But how many reviews do you actually need? The answer depends on the account optimization and review performance of your competition. You want to be more desirable than your competitors. More specifically, you want to have more reviews and a higher rating than every competitor. This distinction is important because there is not a single review number all businesses need to strive for in order to be successful. In Solar, 150 reviews will likely be competitive, whereas a car dealership likely needs 2,000+ to stand out. The composition of your local market adds further complexity. The point being, to determine an appropriate review performance target for your business you’ll have to do some research.
To perform a quick competitive analysis, take your business’ primary category + city and do a search, find your ranking, and identify the review volume of the top competitors. Identifying the top review volume numbers for competitive businesses in the area will determine a target review volume the business should achieve to compete. Once you have a volume goal in mind, determine how many reviews you’ll need to get to rank competitively. (Bonus: we break this process down in an earlier post)
Your review frequency is important, as is how recent your reviews are. Ask yourself:
In their 2020 Local Consumer Review Survey, Brightlocal found that 73% of consumers only care about the reviews written during the previous month. This stat suggests that your business needs to generate new, positive reviews each month to remain desirable to your prospects. A good experience you provided a customer two years ago is great, but what can your prospects expect tomorrow? Businesses evolve just as people do and your reviews should keep up.
Widewail encourages businesses to ask every customer for a review. Yes, every single one. We have determined that review requests should have a roughly 10% conversion rate, so your target number of reviews to receive monthly should be 10% of your monthly transaction volume (target = 0.1 x # of customers served in a month). This performance can vary based upon the specific qualities of your industry. On the high end, some Widewail clients convert as much as 35% of requests into reviews.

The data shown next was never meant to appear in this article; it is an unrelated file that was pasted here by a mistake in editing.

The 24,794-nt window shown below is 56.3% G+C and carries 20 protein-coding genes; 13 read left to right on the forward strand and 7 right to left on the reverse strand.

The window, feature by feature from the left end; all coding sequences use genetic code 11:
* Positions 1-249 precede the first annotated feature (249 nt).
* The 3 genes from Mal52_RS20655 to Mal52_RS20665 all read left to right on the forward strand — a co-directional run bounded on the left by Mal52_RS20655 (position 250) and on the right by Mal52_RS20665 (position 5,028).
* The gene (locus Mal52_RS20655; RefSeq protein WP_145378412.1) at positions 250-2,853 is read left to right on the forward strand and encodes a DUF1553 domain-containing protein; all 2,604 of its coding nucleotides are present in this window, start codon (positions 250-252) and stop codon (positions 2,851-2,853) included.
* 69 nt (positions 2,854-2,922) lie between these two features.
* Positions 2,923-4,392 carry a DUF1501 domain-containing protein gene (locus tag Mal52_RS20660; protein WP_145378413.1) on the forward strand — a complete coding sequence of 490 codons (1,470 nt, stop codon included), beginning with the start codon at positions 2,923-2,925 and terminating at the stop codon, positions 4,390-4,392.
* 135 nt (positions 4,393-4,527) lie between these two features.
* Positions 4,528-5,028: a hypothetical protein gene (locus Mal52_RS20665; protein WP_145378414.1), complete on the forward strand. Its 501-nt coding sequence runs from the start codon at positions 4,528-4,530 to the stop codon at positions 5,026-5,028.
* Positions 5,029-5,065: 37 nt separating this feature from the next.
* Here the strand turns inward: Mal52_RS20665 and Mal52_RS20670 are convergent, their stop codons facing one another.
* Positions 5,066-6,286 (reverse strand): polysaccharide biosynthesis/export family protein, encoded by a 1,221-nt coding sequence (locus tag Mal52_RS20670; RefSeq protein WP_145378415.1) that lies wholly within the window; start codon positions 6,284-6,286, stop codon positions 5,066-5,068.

Generating a higher volume of reviews can help you raise your average star rating. You should consider your competitors’ average ratings and aim to beat those, but generally speaking, an ideal rating is in the 4.6-5.0 range.
Next to consider is review response. Brightlocal determined that 89% of consumers are 'highly' or 'fairly' likely to use a business that responds to all of its online reviews. In your audit, ask:
TIP: Mix up your responses by expressing gratitude for positive reviews in unique ways. Here are some examples. “This feedback is appreciated by our entire team here at [business]” or “Thank you for sharing these kind words!”
Responding to reviews is key. According to HBR, businesses that respond to reviews see 12% more review volume and a star rating increase of 0.12-stars. On a more human level, these improvements are simply a result of the customer having more motivation to leave feedback because they know it will be read and engaged with. Everybody prefers to have their voice heard.
Optimizing your GBP requires some goal-setting and competitive analysis. In order to ensure that your business gets the most out of its page, make sure you establish targets, stay on top of review generation and response, and check performance metrics against your goals periodically.
Once you’ve made your plan to improve your reviews and rating, it’s time to take advantage of all that Google offers you. This section covers how you can work your unique selling proposition into the GMB.
If your business has a point of view or a unique approach to doing business (for us it’s Trust Marketing), double-check you’ve communicated this point in multiple locations on your profile.
Does your book store include a coffee shop? Make it clear on your page. Does your car dealership have an in-house nail salon? Flaunt that. Make your page stand out in more ways than one.
Improve your GBP by incorporating posts. This is another way to engage with your customers beyond including unique photos and featuring great reviews. Google lays out all you need to know about posts here.
It is essential that your basic information is correct and up-to-date. That’s your first step. Beyond this, you have some creative license to find ways to achieve your GBP goals. Any further questions? We love talking reviews and GBP strategy and we’re here to help so feel free to reach out.
To get a head start or fresh perspective on your GBP audit, pop your business information into Widewail’s GBP Performance Tool for a free, immediate report.
I’m a writer, philosopher, climber, mountain biker, and a fried-egg enthusiast. Before joining Widewail as a Review Response Specialist, I attended Middlebury College and studied Philosophy and Art History. I grew up in Michigan, but I fell in love with Vermont while in school.